The Role of Saliva Cortisol Measurement in Health and Disease

Perceived Stress, Psychological Resources and Salivary Cortisol

Author(s): Christina Halford, Ingibjörg H. Jonsdottir and Frida Eek

Pp: 67-86 (20)

DOI: 10.2174/978160805342111201010067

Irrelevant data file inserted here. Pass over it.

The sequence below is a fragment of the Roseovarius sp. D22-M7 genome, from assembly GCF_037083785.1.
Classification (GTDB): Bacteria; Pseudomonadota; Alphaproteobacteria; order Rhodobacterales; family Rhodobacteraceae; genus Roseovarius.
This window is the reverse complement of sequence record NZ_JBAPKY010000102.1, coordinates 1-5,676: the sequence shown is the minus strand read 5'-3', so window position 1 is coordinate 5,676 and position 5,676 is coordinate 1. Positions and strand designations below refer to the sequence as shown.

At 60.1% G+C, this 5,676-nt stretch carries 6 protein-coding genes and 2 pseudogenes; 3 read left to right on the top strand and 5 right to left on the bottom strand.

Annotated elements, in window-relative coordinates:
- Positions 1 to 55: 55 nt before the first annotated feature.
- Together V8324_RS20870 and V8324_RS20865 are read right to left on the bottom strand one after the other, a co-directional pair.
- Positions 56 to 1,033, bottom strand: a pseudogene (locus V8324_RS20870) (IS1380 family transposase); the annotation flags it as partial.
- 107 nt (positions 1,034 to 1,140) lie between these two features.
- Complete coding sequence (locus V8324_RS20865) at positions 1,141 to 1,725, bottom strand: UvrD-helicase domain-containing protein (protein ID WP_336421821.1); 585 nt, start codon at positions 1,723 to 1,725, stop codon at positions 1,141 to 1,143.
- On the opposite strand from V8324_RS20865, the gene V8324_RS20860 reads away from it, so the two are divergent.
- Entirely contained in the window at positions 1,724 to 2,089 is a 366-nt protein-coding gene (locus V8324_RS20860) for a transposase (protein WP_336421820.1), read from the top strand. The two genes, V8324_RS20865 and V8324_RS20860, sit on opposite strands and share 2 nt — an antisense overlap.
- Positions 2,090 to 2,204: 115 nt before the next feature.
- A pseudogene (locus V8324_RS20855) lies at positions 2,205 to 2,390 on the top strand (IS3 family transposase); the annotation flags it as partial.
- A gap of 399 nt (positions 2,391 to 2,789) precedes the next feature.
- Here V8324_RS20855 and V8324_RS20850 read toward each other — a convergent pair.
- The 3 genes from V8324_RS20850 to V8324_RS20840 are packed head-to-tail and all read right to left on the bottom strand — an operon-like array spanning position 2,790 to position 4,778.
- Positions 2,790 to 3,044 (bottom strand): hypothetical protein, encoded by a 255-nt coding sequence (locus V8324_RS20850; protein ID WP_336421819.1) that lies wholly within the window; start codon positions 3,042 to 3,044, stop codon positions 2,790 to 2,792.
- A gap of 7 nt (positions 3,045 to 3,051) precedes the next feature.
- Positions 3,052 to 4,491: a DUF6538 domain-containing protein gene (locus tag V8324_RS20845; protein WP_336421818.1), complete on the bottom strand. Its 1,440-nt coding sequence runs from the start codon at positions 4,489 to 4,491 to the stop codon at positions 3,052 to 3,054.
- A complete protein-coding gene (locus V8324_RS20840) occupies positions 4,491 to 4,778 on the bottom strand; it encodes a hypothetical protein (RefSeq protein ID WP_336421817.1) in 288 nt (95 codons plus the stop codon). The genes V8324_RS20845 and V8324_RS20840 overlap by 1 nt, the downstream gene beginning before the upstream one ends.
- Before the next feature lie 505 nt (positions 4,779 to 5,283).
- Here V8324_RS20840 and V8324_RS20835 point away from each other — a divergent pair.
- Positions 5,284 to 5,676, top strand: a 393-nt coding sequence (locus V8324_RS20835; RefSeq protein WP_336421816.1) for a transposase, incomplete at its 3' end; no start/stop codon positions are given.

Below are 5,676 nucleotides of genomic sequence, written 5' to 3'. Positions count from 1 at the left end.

The aim of this chapter was to analyze associations between measures of cortisol in saliva with measures of perceived stress, using the Perceived Stress Scale (PSS), and of psychological resources in terms of mastery, locus of control, self-esteem and sense of coherence. Only studies on healthy individuals were included and cortisol measures were grouped into single time point measures, deviation measures, Area Under the Curve (AUC), laboratory test responses, and dexamethasone suppression. For both Perceived Stress Scale (PSS) and for psychological resources, most results of associations with saliva cortisol were nonsignificant particularly for single measures and for cortisol awakening response. For PSS the largest proportion of significant findings (38%) was seen for morning AUC, however with conflicting results. For psychological resource constructs, mastery and sense of coherence were related to lower cortisol level at baseline in standardized rest and high mastery was related to steeper diurnal slope in two studies. For self-esteem, no associations showed significant results. Differences in findings may to a large extent be dependent on theoretical assumptions made and methods used.

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